Nothing like that happened at Warner Elementary this past week, but what I did notice is that both students and adults were lacking a consistent routine.  The week was very good, but it did have some interesting moments.  Early in the year we all lack that routine and procedure, and the research tells us we have... The Need For Routines and Procedures.

I expect anxiety, stress and people feeling overwhelmed.  It's important to let cooler heads prevail.  I also try very hard to keep things in perspective.  I read The Last Lecture a couple years ago and it really helped me with perspective.

Here comes a new week. Let's focus on continuing to build strong lasting relationships and let's also focus on establishing the consistency that our students crave.  You should all be uplifted by the fact so many parents have raved about the mood and atmosphere of Warner.  Our kids are excited, we are focusing on the right things and we have each other!  This year is going to be great, so let's keep calm and stay positive!


Monday, Sept. 8th: Happy BDay to Jennifer Schaible
Tuesday, Sept. 9th:  First PTO meeting at 7pm
Wednesday, Sept. 10th:  First Early Release, dismissal at 2:35
Wednesday, Sept. 10th:  Grades 3-5 assembly at 8:45am
Friday, Sept. 12th:  8am Staff Meeting
Friday, Sept. 12th:  Happy BDay to Kristy Soper
Saturday, Sept. 13th:  Happy Bday to Colleen White

Articles Worth Reading:

How can we all keep the Kindergarten Spirit? +Amber Teamann @8Amber8

It's September. Don't Worry Teaching Gets Better. +Angela Watson @Angela_Watson

The Best Back To School Apps +Erin Klein @KleinErin

A Teacher's Impact +Jeff Zoul @Jeff_Zoul

Be The Dinosaur +Brad Gustafson @GustafsonBrad

Birthing a Revolution #nerdybookclub

Videos Worth Watching:

Bengals Show True Empathy (2 min)

Cracks me up!  Nice trick Ellen. (5 min)

It's not about the notes on the page.  We must help kids find their passion. (7 min)

Saturday, August 30, 2014

Excited with Anticipation!

Exactly 80 days ago we waived goodbye to our students.  For many of us the summer was filled with re-connecting with family, re-charging our own batteries and getting re-committed for an exciting new year!  In just three days we get to welcome our students back and do what we do best, make a difference in kids lives.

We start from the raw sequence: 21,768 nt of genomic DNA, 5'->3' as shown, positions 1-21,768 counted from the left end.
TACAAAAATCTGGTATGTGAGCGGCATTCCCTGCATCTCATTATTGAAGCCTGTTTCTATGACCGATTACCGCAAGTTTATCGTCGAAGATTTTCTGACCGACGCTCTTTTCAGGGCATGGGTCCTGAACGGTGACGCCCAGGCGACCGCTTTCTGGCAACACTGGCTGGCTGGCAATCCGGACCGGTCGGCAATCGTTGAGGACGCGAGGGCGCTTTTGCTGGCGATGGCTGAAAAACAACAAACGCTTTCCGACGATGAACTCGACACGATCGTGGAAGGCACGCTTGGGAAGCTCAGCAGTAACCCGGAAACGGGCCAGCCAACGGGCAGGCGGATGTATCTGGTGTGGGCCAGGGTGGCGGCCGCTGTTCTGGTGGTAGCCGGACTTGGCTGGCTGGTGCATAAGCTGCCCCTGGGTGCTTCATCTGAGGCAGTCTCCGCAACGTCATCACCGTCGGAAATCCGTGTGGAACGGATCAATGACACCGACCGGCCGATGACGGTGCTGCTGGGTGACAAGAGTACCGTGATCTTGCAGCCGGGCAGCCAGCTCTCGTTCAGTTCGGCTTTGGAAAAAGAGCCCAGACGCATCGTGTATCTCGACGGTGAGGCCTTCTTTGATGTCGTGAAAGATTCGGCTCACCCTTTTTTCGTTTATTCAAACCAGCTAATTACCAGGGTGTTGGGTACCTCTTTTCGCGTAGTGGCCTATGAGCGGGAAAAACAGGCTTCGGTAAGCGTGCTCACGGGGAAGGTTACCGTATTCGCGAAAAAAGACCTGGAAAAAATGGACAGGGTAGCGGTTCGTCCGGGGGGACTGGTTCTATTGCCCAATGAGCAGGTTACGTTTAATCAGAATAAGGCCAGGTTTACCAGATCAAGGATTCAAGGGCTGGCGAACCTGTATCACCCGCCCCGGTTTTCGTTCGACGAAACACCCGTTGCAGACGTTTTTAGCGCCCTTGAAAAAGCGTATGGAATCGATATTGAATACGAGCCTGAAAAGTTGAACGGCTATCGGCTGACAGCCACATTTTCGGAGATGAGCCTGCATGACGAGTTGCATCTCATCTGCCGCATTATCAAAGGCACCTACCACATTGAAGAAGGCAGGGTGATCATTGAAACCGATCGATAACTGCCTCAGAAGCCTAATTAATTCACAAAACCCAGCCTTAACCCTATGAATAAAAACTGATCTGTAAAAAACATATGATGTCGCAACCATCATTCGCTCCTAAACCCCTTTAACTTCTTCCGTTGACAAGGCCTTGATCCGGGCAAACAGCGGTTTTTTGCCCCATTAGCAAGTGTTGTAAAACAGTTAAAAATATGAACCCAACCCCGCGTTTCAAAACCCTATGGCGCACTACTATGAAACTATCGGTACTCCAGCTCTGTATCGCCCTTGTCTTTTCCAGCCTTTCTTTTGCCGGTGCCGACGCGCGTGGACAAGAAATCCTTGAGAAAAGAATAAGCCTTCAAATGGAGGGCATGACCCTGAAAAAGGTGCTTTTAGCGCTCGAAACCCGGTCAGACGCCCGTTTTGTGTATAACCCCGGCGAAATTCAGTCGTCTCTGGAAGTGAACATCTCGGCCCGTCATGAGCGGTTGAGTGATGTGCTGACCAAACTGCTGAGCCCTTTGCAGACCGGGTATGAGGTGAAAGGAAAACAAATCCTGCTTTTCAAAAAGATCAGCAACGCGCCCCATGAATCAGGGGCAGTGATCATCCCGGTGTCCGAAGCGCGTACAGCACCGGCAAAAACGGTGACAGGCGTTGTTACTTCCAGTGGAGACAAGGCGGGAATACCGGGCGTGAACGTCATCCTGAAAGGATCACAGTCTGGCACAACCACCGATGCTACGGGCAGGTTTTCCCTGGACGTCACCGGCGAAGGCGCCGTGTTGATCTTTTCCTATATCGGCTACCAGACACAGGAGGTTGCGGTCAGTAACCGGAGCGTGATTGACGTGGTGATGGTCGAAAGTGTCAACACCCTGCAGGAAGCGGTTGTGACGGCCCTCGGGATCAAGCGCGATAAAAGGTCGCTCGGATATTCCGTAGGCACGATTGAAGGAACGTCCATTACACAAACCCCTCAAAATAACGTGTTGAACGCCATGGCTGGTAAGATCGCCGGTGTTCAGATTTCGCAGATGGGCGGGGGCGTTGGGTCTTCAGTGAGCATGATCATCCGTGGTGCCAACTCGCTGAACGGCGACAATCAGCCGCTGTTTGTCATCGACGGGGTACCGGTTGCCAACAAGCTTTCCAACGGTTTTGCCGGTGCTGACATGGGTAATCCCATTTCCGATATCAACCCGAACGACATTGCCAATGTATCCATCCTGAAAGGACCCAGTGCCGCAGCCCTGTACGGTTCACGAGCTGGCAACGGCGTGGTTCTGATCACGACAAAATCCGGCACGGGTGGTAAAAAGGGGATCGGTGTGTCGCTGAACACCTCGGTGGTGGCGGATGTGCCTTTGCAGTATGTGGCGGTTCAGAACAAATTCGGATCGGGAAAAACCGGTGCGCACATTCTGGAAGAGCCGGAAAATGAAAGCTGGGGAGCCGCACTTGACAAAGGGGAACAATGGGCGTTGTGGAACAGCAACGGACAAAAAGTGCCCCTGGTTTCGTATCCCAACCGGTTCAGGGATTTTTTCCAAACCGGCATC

Every Summer something occurs that leaves me in awe of our staff.  

My first year at Warner I attended a PLC Summit in Lincolnshire, Illinois.  I spent days connecting and learning from/with Warner teachers.  We went to dinner together, we talked about family and we discussed education (we even scrunched into a cab together... boy that was tight quarters).  As a professional it was the first time I had ever attended a multi-day conference with so many team members.

My second year I remember teachers spending hour after hour in curriculum camp.  Teachers developed calendars, activities, assessments and strategies.  It was once again an eye-opening event to watch the dedication of our team!

Summer number three was a critical time.  Teacher evaluations had taken place and it was vital to take the time during the summer to meet with staff and let them know I care about them. That summer I had several heart felt conversations.  The efforts made that summer by our staff helped build our culture to new levels.

My fourth summer literally blew my mind...we had committed to creating inviting spaces at Warner Elementary.  The plan was to paint the restrooms (beginning our Leader in Me journey).  By the end of the summer the restrooms, the entryways and most classrooms were painted.  That summer I remember walking past teachers and staff and listening to the conversations.  That summer I was so impressed with what I watched.  The building transformed!  The surface looked beautiful, but the connections and relationships are what grew the most.